The government has announced a $3 billion infrastructure fund that will help create more than 20,000 jobs post Covid-19.
Finance Minister Grant Robertson and Infrastructure Minister Shane Jones today outlined how $3b in the Covid Response and Recovery Fund will be allocated across the regions.
They said the investment package included about $210 million for climate resilience and flood protection projects, $155m for transformative energy projects, about $180m for large-scale construction projects and $50m for enhanced regional digital connectivity.
"This is about creating jobs as we recover and rebuild from the recession caused by the global Covid-19 pandemic. Because we went hard and early with our health response, we've been able to open up the economy quicker than other countries and get a head start on our recovery," Finance Minister Grant Robertson said.
He said the overall package was expected to deliver more than 20,000 jobs across New Zealand and unlock investment with a project value of more than $5b.
"Building infrastructure is a key component of our economic recovery plan. It creates jobs and provides much-needed economic stimulus."
"There's a range of way we get benefit from these projects" in terms of jobs, Robertson said.
Firstly during the construction phase, then secondly when facilities opened and provided ongoing employment.
"I think overall the balance is pretty good in terms of projects that employ a lot of people in the immediate term and ones that will have long-term benefits for the community."
The projects, all beginning at different times, would lead to a "pipeline" of job creation, Robertson said.
There was still some due diligence to do on projects to make sure they stacked up, he said.
In addition, the announcements were a "sample of the projects that have been announced. There will be a rolling set of announcements over the next couple of weeks", Robertson said.
That was because there was a "host of them... there are just literally so many of them it wouldn't be helpful to try and do them all today".
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Call for fast action
Infrastructure New Zealand head Paul Blair said construction workers were hopeful the investment will keep them in jobs.
But the government needed to act quickly, Blair said.
"What we need to do is move from announcement to getting the money in the hands of the industry as fast as we possibly can with rapid deployment models," he said.
Meanwhile, the National Party was not confident the government will be able to deliver.
Infrastructure spokesperson Chris Bishop said the projects were worthy, but he could not see work getting under way any time soon.
"This government's chronic failure is a complete inability to deliver on what they promise.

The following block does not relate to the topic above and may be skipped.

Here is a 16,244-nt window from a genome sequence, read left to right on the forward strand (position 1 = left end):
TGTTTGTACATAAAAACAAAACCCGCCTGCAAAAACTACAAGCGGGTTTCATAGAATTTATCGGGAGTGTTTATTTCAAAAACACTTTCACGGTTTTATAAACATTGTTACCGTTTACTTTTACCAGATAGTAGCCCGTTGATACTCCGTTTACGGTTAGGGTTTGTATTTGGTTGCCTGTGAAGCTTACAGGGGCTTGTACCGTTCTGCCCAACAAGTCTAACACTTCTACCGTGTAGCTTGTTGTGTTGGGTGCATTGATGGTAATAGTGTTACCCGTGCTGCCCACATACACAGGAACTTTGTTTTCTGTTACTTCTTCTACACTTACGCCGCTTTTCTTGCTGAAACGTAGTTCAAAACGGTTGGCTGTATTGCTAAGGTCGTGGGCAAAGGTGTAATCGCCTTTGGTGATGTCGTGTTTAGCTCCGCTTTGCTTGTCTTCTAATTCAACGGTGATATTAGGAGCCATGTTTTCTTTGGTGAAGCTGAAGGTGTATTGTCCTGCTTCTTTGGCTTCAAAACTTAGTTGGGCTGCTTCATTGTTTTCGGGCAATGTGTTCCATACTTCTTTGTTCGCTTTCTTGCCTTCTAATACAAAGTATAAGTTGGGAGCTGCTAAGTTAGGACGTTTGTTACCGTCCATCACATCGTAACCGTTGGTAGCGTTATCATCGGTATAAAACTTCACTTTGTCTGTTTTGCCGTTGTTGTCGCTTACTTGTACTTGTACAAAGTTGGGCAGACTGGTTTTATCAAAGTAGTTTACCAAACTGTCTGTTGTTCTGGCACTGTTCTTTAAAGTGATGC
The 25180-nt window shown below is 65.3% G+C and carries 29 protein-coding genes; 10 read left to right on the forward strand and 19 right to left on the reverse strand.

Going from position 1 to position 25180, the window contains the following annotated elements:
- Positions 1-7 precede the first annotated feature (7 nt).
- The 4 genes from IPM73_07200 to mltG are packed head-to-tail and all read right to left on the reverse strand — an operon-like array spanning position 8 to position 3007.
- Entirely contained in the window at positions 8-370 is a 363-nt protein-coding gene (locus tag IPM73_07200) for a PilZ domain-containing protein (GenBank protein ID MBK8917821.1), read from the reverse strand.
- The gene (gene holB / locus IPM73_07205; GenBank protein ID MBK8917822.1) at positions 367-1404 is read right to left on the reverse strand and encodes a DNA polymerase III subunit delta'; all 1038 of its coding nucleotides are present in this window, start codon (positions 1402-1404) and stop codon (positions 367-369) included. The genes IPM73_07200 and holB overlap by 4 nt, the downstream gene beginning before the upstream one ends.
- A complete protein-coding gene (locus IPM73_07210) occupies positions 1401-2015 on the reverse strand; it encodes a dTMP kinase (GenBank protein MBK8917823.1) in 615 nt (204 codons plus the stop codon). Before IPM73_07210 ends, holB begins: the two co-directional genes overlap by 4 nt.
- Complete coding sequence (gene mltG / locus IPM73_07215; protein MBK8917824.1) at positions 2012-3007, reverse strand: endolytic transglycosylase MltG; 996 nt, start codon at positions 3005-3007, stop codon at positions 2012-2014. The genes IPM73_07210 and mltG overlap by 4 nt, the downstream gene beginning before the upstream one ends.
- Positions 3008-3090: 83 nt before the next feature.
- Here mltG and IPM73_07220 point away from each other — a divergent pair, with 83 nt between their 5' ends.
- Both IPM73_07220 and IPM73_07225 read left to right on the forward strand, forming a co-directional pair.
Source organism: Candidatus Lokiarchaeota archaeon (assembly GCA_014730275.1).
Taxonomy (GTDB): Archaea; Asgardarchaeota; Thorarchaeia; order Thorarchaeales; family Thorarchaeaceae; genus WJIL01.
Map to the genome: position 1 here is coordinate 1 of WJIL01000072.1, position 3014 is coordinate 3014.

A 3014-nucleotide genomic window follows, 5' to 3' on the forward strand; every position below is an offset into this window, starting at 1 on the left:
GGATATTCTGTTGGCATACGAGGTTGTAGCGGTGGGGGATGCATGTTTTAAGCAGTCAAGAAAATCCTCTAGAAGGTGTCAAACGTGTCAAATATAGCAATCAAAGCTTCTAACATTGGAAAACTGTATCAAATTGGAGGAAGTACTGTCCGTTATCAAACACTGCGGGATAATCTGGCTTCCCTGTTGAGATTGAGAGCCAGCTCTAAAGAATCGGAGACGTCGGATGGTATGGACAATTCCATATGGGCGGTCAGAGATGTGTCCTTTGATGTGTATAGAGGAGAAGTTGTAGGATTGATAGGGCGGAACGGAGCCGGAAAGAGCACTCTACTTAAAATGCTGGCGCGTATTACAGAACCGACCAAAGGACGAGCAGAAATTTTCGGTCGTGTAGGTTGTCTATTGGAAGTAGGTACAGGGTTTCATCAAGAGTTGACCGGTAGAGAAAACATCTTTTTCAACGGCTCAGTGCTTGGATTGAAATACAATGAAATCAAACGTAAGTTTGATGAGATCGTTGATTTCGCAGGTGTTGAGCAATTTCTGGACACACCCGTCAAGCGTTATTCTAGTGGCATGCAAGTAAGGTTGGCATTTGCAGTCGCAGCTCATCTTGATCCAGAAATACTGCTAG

"Whether it's roading projects that they've delayed or cancelled and then brought back that haven't actually started yet, or if it's the Auckland Light Rail project that they've spent three years esentially doing nothing on, they've just got a real failure to deliver," Bishop said.
Earlier this year, ministers established the Infrastructure Reference Group (IRG) to work with local councils and businesses to identify a pipeline of projects to support the economy during the Covid-19 rebuild.
The IRG received a total of 1924 submissions across approximately 40 sectors of the economy.
Cabinet approved 150 of those projects worth $2.6 billion.
"We have focused on key sectors that are central to the government's economic plan - housing and urban development, climate resilience, energy and community development," Robertson said.
"This package will provide Kiwis with confidence that the government is backing them in this challenging economic environment by creating new jobs and opportunities in communities around the country."
Robertson said the number and range of submissions had given the government a "greater understanding of the pipeline of projects not just within central government, local government or the private sector, but right across the New Zealand economy".
Allocations of funding for projects across regions was based on analysis where the impacts of Covid-19 would be felt harder, Robertson said.
But he acknowledged that all regions had been impacted.
How the $3 billion will be spent:
- Housing and urban development: $464m
- Environmental: $460m
- Community and social development: $670m
- Transport (cycleways, walkways, ports and roads): $708m
The projects were in addition to the $12b New Zealand Upgrade Programme and existing Provincial Growth Fund investments.
Jones said the pipeline of projects would create immediate economic activity in the metropolitan centres as well as the regions.
"Both are critical to our economic and social recovery from the Covid-19 crisis," he said.
"The specific projects we're announcing today are examples of the sort of projects we're supporting - from nationwide investments in flood protection and better digital connectivity to civic facilities that we know form the bedrock of our communities."
Jones said there were four broad areas that the funding targeted: housing and urban development, environmental projects, community and social infrastructure and transport.
"We have endeavoured to spread the focus so that it embraces as many communities of interest," he said.
"There is a tremendous degree of infrastructure activity taking place. there's obviously going to be a lot of pressure as to when these things start. We have been assured ... that they will be underway and started within a 12-month period."